The Association that represents Counties and Municipal Districts in Alberta has made it official.

It's rejected a proposed plan to create a provincial police force, sending its report to the Solicitor General.

Premier Jason Kenney has promoted the idea based on feedback from the Fair Deal Panel, saying a provincial force would increase service levels in rural areas, decrease overall policing costs and increase local input into policing.

In part, the statement reads: 
The proposed model leaves significant gaps in demonstrating how it will increase service levels in rural areas. While the proposed model recommends a specific number of officers and support staff, it does not address how these resources will be distributed. Additionally, the costs presented in the report are a product of assumptions and estimates, with limited explanation of the methodology used. Regardless, the report identifies an annual increase in provincial costs due to the transition as the 30% of provincial policing costs covered by the federal government would be lost. In addition, the transition cost of $366 million represents a significant unnecessary burden for Alberta taxpayers.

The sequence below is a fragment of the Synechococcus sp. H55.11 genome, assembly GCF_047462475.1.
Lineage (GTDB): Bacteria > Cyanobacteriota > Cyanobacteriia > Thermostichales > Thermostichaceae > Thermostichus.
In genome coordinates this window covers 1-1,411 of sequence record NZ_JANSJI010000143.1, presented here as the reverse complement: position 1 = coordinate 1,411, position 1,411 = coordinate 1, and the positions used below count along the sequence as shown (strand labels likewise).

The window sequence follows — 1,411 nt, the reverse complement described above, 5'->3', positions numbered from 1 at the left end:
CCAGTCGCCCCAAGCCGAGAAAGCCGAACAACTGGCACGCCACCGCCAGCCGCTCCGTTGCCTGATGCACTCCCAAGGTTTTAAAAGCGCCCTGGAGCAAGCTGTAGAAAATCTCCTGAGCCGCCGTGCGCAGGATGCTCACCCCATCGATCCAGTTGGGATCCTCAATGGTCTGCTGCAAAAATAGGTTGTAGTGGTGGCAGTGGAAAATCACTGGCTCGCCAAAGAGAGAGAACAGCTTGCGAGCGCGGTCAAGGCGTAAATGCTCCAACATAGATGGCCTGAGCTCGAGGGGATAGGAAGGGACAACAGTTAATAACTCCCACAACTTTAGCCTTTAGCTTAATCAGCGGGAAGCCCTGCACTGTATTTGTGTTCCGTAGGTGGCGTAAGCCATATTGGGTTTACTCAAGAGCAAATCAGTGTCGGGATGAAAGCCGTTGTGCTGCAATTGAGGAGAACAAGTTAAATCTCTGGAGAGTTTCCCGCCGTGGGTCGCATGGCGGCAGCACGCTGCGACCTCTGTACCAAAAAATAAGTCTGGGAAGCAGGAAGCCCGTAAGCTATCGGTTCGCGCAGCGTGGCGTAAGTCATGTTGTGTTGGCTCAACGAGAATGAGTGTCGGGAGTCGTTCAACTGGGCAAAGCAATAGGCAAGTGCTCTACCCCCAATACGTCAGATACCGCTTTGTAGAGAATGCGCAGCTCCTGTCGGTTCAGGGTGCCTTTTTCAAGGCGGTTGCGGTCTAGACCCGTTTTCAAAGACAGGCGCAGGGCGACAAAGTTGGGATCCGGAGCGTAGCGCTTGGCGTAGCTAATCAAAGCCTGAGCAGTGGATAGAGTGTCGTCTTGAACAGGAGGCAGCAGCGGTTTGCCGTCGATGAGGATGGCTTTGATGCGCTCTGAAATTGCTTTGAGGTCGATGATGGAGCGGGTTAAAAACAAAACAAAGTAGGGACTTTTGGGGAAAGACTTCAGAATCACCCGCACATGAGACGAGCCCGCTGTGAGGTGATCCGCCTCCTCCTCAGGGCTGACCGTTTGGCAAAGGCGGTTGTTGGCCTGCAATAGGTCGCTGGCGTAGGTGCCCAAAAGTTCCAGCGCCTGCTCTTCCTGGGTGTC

During local meetings, elected officials complained there were few answers provided to their questions about costs and how they'd be affected.

The RHA points out that public consultations have not taken place.

It says that's a concern since a 2021 Pollara Strategic Insights poll indicated that only 9% of Albertans believe the province needs to replace the RCMP with a provincial police force.

Rural Municipalities of Alberta says the model proposed by the UCP government also leaves gaps in how it would increase service levels in rural areas.

The group's members recently endorsed a resolution to continue supporting the RCMP.